Harrison Pass pluton is a late Eocene, composite granitoid body with related mafic and hypabyssal rocks. The pluton was emplaced at upper-crustal levels probably during the initiation of a phase of large-magnitude crustal extension that resulted in the eventual exhumation of the Ruby Mountains core complex. Post-emplacement tilting facilitated the exposure of a partial cross section of the pluton from a roof zone exposed on the east side of the range to granitic rocks on the west side of the range that were originally about 5 km deeper than the roof zone. The pluton is composed of two distinct suites of granitic rocks. The oldest suite consists of granodiorite and minor, related rock types that occupy the structurally higher eastern half of the pluton. Compositional variation within the weakly peraluminous to metaluminous granodioritic suite can be explained by crystal fractionation and magma-mixing processes. This plutonic suite was the magmatic source of hypabyssal dikes and sills that cut country rocks in the roof zone. Emplacement of the granodioritic suite was accommodated by stoping, wall-rock shortening, and uplift. Slightly younger granitic rocks comprise the monzogranitic suite which underlies much of the western half of the pluton. Three distinct rock types are recognized: two-mica monzogranite which forms a body informally called the "granite of Green Mountain Creek," other two-mica monzogranitic rocks, and biotite monzogranite. These granitoids are peraluminous and chemically, but not isotopically, similar to Jurassic monzogranite exposed in the central Ruby Mountains. Except for the granite of Green Mountain Creek, much of the monzogranitic suite consists of layered, tabular units that were emplaced as composite sheets intruded into rocks of the granodioritic suite.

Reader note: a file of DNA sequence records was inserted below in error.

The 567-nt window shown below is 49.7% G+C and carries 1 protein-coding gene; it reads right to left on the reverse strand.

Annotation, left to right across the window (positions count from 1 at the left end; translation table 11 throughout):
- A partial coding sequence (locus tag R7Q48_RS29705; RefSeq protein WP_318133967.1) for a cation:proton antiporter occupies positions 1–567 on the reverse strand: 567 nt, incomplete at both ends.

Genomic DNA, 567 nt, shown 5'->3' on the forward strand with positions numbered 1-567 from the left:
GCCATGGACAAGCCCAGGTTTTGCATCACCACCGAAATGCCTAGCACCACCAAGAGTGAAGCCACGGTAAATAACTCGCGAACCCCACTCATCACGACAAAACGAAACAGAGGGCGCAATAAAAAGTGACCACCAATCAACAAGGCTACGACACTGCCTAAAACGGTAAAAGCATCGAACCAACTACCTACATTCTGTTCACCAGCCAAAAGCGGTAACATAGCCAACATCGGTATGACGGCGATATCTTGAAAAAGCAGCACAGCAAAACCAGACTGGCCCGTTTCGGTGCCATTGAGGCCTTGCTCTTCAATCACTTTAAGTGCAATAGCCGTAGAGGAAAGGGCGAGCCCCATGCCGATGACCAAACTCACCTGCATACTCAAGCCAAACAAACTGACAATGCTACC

|Number of pages||14|
|Journal||Brigham Young University Geology Studies|
|State||Published - 1997|